My own writing had the unique power of creating storylines that were exclusively mine. At least until I allowed somebody else to read them. But it wasn’t a torturous deliriousness like those of books. There needn’t be a final point. A stranger’s name wasn’t claiming authorship of the contents. This malleable matter was the real liberator of my teenage angst, of the shackles of my islander condition. It also came with an added feature: a sense of pride.
My understanding of the world, thanks to the stepping stone of a home I had, had taught me that there was something in movement.
I felt a new kind of power when I opened my notebook by the beach and began writing stories that had nothing to do with sand or palm trees. There was merit in the euphoria I now felt, and nobody else was writing—at least at the time—by our shores. The important thing was that, even if they did, it didn’t matter because nobody else had my story. And just like every other life plan I’ve ever developed, this one worked. For a while. Until other things like negativity, expectations, standards, and doubts arrived.
These forces did change what I saw out my window. They made things gloomier, amped up the sense of urgency, and eventually found me on a plane. I knew then that the stories I wanted to write, read, and experience were still out there. My understanding of the world, thanks to the stepping stone of a home I had, had taught me that there was something in movement.
I had spent so much energy trying to recreate what I couldn’t grasp, that I forgot I actually could. I wasn’t eight years old anymore. I could go to college abroad and do things with my life. And while I’m not of the school of thought that needs to “experience” in order to write, I needed experience to grow as a person. I needed to see for myself what was on the other side, so that I could, as Eliot once said, “arrive where we started and know the place for the first time.”
What is certain is that the global literary canon is revered by anyone who ever finds their way to it. And for good reasons.
Now that I’m older, and have been living outside of Santo Domingo for almost half a decade, I look back more fondly at my island reading. I realize that it is much easier to get lost in your own traditions when you live in a big country. Living in the States, I’ve noticed that for those whose range of stories went from cowboys to flappers, college was the first opportunity to become conscious of their own frontiers.
What is certain is that the global literary canon is revered by anyone who ever finds their way to it. And for good reasons. Reading is traveling. Reading is acquiring knowledge we wouldn’t otherwise have. Reading is gaining experience without being physically present. These are all statements we’ve heard, usually from the mouths of desperate literature teachers looking to engage their class with the texts at hand. Yet, if you think of every book you read as part of the raft that is carrying you out of your island—your island being the limitations of your own mind—then maybe you’ll be able to conceptualize these ideas.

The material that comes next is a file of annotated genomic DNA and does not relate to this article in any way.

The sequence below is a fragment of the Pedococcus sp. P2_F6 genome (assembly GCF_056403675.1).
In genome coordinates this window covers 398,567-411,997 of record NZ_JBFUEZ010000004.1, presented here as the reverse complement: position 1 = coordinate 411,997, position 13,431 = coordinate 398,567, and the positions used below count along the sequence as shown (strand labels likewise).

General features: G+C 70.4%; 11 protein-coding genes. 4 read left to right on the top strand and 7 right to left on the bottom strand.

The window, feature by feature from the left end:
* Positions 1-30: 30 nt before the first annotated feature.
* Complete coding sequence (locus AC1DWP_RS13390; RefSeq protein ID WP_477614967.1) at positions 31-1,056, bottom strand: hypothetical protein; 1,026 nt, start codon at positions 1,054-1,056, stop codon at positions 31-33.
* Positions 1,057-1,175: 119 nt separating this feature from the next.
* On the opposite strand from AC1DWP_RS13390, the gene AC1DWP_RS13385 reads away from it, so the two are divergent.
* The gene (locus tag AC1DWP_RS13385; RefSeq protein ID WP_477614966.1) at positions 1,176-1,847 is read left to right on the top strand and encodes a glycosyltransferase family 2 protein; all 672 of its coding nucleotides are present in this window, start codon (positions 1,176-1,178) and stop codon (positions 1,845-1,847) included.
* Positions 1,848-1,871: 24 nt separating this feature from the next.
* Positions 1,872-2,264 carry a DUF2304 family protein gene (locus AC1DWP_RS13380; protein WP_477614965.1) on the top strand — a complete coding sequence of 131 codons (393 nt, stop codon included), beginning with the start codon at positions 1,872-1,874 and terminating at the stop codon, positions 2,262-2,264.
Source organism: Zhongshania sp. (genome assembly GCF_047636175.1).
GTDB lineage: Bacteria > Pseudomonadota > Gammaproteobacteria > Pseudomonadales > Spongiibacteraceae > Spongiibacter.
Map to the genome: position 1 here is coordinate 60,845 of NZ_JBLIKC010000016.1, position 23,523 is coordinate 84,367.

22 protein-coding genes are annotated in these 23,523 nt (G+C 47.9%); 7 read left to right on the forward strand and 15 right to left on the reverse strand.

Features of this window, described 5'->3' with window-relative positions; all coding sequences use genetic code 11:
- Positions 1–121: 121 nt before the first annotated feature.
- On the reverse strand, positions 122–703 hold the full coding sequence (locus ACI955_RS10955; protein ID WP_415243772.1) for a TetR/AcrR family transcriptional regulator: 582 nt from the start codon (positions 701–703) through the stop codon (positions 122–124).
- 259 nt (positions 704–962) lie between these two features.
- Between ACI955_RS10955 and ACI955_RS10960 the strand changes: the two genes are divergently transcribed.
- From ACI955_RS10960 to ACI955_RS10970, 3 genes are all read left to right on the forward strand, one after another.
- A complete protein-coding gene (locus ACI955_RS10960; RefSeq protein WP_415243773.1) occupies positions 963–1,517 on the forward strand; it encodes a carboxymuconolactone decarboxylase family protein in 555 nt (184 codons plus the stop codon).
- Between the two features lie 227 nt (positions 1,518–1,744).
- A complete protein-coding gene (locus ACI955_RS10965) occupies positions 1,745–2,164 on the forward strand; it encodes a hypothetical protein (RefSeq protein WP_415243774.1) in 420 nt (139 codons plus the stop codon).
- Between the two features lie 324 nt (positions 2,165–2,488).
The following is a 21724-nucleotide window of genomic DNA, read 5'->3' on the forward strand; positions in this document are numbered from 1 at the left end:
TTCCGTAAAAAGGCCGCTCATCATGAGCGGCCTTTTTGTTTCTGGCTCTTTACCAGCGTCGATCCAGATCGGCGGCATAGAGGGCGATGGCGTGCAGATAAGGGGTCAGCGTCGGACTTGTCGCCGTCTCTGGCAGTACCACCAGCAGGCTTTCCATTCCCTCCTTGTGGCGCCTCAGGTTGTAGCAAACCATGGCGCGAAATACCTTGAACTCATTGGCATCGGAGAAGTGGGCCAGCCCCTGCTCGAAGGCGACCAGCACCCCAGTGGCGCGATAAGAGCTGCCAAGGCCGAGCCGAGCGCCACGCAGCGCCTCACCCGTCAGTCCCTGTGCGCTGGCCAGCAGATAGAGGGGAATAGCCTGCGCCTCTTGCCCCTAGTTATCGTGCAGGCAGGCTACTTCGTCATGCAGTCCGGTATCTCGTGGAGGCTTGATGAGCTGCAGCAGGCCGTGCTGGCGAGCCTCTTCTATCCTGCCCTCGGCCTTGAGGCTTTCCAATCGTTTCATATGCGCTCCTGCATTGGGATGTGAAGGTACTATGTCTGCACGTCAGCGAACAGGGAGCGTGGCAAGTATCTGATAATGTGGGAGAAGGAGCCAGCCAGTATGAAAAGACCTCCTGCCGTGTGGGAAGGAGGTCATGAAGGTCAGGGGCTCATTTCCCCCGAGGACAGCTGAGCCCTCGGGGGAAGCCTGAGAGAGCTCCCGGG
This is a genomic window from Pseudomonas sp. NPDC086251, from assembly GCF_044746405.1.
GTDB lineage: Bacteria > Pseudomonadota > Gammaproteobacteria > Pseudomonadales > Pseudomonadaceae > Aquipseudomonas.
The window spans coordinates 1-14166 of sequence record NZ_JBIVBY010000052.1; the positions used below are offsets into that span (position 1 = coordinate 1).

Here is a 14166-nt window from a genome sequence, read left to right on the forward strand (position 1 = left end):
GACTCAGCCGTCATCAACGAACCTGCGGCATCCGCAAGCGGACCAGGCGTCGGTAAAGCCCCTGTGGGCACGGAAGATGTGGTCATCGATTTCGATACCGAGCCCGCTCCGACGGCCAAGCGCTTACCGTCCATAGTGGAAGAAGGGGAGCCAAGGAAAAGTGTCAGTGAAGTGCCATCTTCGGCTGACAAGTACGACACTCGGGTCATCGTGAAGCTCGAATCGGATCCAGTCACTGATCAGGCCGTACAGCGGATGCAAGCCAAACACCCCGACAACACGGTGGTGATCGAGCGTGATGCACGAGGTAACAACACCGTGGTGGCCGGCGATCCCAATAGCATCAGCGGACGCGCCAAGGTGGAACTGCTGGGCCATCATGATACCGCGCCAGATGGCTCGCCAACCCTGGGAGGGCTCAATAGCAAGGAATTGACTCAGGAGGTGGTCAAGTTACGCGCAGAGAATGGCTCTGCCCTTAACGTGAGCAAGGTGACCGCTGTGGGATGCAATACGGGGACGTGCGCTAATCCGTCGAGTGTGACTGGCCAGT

Because I wasn’t the only Dominican who was hyper-aware of our nature-imposed excommunication, everything we as a society ever did was try to overcompensate. Our school curriculums doubled up on complying with European, North American, and South American standards of learning, especially when it came to literary canons. Our TVs broadcasted every major Latin American channel, everything from CBS to HBO, Spanish networks, and British networks. We inundated supermarkets with all kinds of imported goods from every corner of the world. And what is worse is that, even though we did so in record time for our means, we didn’t think much of it.
Maybe a connection between my voracious reading and a country-wide desire to “be in the loop” is far-fetched, but I believe in it. I also think that when our personal bubbles break, there is nothing we can do but become insatiable acquirers of foreign knowledge. And once this cycle starts for you, you can never again “relax” with your beach reading, or even your beach writing, because amassing all the knowledge in the world is as unattainable a goal as reaching the ever distant horizon. But boy, is that view something.